Hidden No Longer

By Debra Kirby

Sometimes it takes a critically acclaimed movie to shine a light on extraordinary achievements. This has proved to be especially true when the subjects of those achievements are women or members of minorities. The movie Hidden Figures, based on a book of the same name, has recently generated interest in three African American women who played important roles in the U.S. Apollo Space Program. As is often the case, once you start digging into the details around historic events or people, you discover many related interesting facts and stories. When your sources include Gale databases you can spend hours exploring and learning.

Here are some of the facts I found when I began my journey to learn more about Katherine Johnson, Dorothy Vaughan, and Mary Jackson—the fascinating women whose stories are told in Hidden Figures.

  • Katherine Johnson began her career as a “human computer” at the National Advisory Committee on Aeronautics (NACA), NASA’s predecessor. Before the age of electronic computers, NACA employed hundreds of women mathematicians as human computers. Men with similar qualifications were classified as professionals; women were sub-professionals. Black mathematicians were segregated in their own office and loaned out to various divisions as needed. (Read more about Johnson in Biography In Context.)

  • On 25 June 1941 President Franklin Roosevelt issued Executive Order 8802, to address primarily the discrimination African Americans faced in the defense industry. African Americans were largely excluded from the millions of new industry jobs being created in the United States mobilization for war from 1940 to 1941. Many employers with defense contracts refused to hire blacks, often advertising new employment opportunities with “Help Wanted, White” signs. Most employers who hired African Americans segregated them into low-paid, unskilled work. This order paved the way for Katherine Johnson and other African Americans, but did not address the segregation within organizations.  (See Executive Order 8802 in its original form in Smithsonian Primary Sources In U.S. History.)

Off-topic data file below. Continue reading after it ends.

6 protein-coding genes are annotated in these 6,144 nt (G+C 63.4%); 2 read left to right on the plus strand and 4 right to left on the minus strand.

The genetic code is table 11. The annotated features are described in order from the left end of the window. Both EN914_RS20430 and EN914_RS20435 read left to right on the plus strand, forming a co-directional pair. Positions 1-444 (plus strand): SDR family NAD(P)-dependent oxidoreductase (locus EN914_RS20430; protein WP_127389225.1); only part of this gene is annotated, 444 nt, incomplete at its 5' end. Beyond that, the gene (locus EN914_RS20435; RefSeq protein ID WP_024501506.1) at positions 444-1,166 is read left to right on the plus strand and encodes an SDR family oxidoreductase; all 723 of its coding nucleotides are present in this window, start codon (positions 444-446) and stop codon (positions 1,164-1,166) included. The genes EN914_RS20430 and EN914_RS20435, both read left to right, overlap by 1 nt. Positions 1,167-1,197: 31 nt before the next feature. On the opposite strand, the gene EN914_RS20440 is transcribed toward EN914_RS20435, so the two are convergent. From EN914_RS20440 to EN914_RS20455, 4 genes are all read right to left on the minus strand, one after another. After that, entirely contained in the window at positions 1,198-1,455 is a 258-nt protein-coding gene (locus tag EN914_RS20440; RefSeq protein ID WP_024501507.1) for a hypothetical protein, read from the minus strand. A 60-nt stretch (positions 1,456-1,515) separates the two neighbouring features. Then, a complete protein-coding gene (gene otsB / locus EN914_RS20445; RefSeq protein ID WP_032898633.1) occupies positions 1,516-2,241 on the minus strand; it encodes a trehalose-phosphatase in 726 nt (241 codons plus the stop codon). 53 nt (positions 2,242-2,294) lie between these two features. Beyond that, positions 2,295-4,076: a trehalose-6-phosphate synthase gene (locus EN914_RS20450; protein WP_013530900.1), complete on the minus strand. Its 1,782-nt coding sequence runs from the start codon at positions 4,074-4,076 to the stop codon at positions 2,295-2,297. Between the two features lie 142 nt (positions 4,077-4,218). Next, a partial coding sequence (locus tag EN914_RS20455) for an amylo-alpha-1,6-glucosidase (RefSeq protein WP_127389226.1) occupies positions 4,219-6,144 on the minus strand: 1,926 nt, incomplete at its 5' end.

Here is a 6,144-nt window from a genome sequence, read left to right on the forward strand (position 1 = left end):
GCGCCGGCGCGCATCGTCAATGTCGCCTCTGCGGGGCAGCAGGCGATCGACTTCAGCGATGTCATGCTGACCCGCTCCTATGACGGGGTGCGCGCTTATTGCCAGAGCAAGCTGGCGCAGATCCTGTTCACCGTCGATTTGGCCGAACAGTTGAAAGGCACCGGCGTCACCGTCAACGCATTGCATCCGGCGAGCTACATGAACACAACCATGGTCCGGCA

• Seven years after FDR issued 8802, President Harry S. Truman (1884-1972) signed Executive Order 9981, ending racial segregation in the U.S. armed forces. Previously, African Americans had been trained in separate barracks and fought in separate units from whites (but usually under white officers). This racial segregation had existed since the Civil War (1861-1865). The desegregation order was significant because it opened the doors of opportunity to African Americans who were serving the nation loyally. (Learn more about racial segregation in the armed services in U.S. History In Context.)
  • The first U.S. piloted suborbital flight, achieved by the astronaut Alan Shepard in the Mercury capsule, Freedom 7, did not occur until May 5, 1961. In August the Soviets conducted a second maned flight, completing seventeen orbits. The space race was in high gear, and the United States seemed to be falling farther behind. Then, on February 20, 1962, an Atlas booster propelled the Friendship 7 Mercury capsule and astronaut John Glenn to a three-orbit flight. An American had finally made it to orbit. The Mercury program was a tremendous success. Although the Soviets still led in the space race, the Mercury program reduced the gap. More importantly, it fired the public’s imagination and gave scientists and engineers the knowledge and experience critical for the upcoming Gemini and Apollo programs, and the first lunar landing in 1969. (Check out the video in Science In Context of John Glenn’s famous flight, including launch and safe landing.)

What a wonderful thing when a movie can entertain as well as teach! Even better when it motivates further exploration and learning. What movies have you recently watched that made you want to learn more? Share your thoughts!

 

Megan McCarthy


About the Author


When Debra, a 30-year veteran of the publishing industry, is not working or reading, she can be found gardening, running, swimming, or “motivating” the students attending her early morning spinning classes at the local YMCA by sharing lame puns and quiz questions.


 

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